Because if you read the account she is sharing, her claim is that she “swears she heard a top G.O.P. operative in the state say that Rove “had spoken with the Department of Justice” about “pursuing” Siegelman, with help from two of Alabama’s U.S. attorneys.”

…so she’s not claiming Rove spoke with her, but with William Canary.

Ouch. Sincerity – once you learn to fake that, you can fake anything, I guess…

Other Than That…It Was A Fine Evening…

I stepped to the front of the stage and started speaking:

In the beginning was the bet, and the bet was good, because [the other guy] lost…

But I was wearing a hard hat when I said those words, so obviously this year…we lost. We performed as the Village People in front of an audience of fifty or so of our friends (and some somewhat stunned civilians). The picture is below, because I figure it’ll be all over the Internet tubes soon, anyway…


But there’s a light at the bottom of every bushel, because a) the guy in the sumo diaper (technically a mawashi) actually won the bet this year, until he foolishly made a side bet with me; and b) the drunk couple in the bar after we performed asked the bartender if “that band is coming back on”. We also passed the hard hat and raised almost $500 for Riders for Health, a pretty good charity.

Year before last, four friends made a bet against a fifth friend on the MotoGP motorcycle roadracing championship and won – American Nicky Hayden defeated Italian superstar Valentino Rossi.

Last year, we started talking terms on the bet and one of the four of us – hint, he had to dress as the Indian – accepted prematurely (he didn’t get points), and we bet on Nicky again. Sadly, Nicky was rewarded for his championship when Honda unveiled the motorcycle he had to ride this last season, and it was designed for his diminutive and humorless teammate, Dani Pedrosa instead of him, Vale beat Nicky, but I managed to get a side bet in on young Australian Casey Stoner, riding the Ducati.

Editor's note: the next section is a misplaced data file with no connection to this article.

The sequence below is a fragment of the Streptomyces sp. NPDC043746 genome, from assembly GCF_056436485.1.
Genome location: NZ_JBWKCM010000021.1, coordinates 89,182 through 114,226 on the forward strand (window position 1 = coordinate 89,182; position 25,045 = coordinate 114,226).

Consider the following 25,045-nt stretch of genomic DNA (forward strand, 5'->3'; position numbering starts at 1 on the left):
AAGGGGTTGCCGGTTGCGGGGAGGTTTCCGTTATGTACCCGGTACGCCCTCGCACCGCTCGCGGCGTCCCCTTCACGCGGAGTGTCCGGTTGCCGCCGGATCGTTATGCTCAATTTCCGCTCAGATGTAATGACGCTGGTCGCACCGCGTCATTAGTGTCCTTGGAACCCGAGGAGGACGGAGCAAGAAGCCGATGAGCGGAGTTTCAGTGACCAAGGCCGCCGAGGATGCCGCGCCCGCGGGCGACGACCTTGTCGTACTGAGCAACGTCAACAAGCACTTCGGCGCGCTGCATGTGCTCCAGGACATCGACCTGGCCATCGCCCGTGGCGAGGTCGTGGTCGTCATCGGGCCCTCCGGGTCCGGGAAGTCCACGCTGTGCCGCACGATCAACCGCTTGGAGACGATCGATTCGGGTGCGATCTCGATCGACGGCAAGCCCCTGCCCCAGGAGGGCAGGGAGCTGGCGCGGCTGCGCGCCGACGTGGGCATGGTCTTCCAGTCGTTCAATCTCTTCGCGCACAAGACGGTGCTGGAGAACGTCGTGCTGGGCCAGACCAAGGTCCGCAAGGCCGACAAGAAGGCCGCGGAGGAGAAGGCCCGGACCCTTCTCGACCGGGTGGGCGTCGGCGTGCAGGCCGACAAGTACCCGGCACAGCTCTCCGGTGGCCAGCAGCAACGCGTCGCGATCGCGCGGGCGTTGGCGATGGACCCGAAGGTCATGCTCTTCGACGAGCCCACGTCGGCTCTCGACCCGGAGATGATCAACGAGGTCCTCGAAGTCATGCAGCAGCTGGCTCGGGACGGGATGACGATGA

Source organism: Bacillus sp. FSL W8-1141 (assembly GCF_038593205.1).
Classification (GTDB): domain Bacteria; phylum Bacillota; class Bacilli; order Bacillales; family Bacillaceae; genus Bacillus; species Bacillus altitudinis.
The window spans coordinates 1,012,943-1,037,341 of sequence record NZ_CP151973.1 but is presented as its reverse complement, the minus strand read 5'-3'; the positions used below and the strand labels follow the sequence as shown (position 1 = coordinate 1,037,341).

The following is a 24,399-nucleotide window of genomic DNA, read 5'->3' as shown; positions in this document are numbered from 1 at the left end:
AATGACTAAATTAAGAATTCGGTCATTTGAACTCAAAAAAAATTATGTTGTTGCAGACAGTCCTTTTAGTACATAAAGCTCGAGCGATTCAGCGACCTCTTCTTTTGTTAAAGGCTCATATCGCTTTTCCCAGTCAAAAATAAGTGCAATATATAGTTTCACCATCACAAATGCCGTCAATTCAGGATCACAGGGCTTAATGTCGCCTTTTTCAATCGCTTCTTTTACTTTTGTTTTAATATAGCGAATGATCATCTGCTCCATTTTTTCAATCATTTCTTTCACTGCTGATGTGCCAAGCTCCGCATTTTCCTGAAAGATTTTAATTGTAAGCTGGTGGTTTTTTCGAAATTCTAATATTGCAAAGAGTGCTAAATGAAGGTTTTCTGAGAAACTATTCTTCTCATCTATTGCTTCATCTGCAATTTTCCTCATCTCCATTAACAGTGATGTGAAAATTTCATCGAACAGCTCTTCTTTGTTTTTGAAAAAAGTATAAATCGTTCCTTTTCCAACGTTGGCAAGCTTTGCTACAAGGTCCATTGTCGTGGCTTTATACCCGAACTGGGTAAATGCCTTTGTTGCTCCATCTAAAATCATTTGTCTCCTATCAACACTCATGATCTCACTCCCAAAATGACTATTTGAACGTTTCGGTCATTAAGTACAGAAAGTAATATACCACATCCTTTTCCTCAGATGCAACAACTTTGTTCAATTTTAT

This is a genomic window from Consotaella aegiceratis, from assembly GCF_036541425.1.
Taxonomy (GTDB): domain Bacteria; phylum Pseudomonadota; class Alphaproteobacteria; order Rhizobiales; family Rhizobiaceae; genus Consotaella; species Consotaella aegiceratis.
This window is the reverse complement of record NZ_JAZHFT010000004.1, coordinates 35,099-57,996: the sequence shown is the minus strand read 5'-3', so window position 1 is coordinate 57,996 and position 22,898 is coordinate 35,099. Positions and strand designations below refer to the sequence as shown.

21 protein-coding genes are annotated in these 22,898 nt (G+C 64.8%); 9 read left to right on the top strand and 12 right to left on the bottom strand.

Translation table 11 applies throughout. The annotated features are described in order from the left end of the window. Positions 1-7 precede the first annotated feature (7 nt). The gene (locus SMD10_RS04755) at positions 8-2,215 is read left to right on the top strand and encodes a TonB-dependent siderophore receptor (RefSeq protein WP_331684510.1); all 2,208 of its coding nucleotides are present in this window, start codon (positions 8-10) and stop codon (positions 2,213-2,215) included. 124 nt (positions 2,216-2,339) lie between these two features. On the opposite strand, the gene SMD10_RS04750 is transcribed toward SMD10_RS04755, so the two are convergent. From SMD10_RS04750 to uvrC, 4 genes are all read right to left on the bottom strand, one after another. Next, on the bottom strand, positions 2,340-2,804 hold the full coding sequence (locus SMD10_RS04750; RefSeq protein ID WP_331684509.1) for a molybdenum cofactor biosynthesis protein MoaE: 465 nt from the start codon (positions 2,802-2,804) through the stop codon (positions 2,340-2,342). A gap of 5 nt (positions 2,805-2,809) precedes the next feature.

And Stoner was flawless all season; technically superb, committed, and psychologically unflappable by master gamesman Rossi.

We’ve started negotiating the terms of the new bet…

(Yes, we did Y.M.C.A. We even rehearsed and had choreography and stuff. When we pay up, we pay up.)

The Netroots Delusion

I did a post criticizing Big Tent Democrat over at TalkLeft, and commenter Coldtype questioned how I could possibly disagree with his deep wisdom.In the comments thread below the post I criticize, a commenter pretty clearly summed up the Netroots position, quoting what I assume is a diary on Kos (searched, couldn’t find it, links welcome):

“Intuitively, you are saying to yourself, “How can we expand our party by kicking people out.” Sometimes logic is counterintuitive. It’s very simple. These DLC types represent 1-2% of the American people. That’s 3-6 million individuals and yes their votes count. But if we kick these 3-6 milllion people out and show the American people that we will not tolerate bad Democrats who sell out the middle class to special interests, we’ll gain 40 million new voters.”

In a nutshell, that’s the Netroots fantasy – on the Right as well as the Left, I must say. That if only the party can be more pure, if only they will be more left (or more right), the masses alienated from current dirty, impure politics will rise up and back them.

It’s an electoral version of the Vanguard fantasy.

Now let’s go to recent American political history, and see where this has actually worked.

I can pick three elections.

Paul Wellstone, 1990
Jesse Ventura, 1998
Arnold Schwatrzenegger, 2003

Can you think of any others?

Now each of them has particular features that make it different from the others.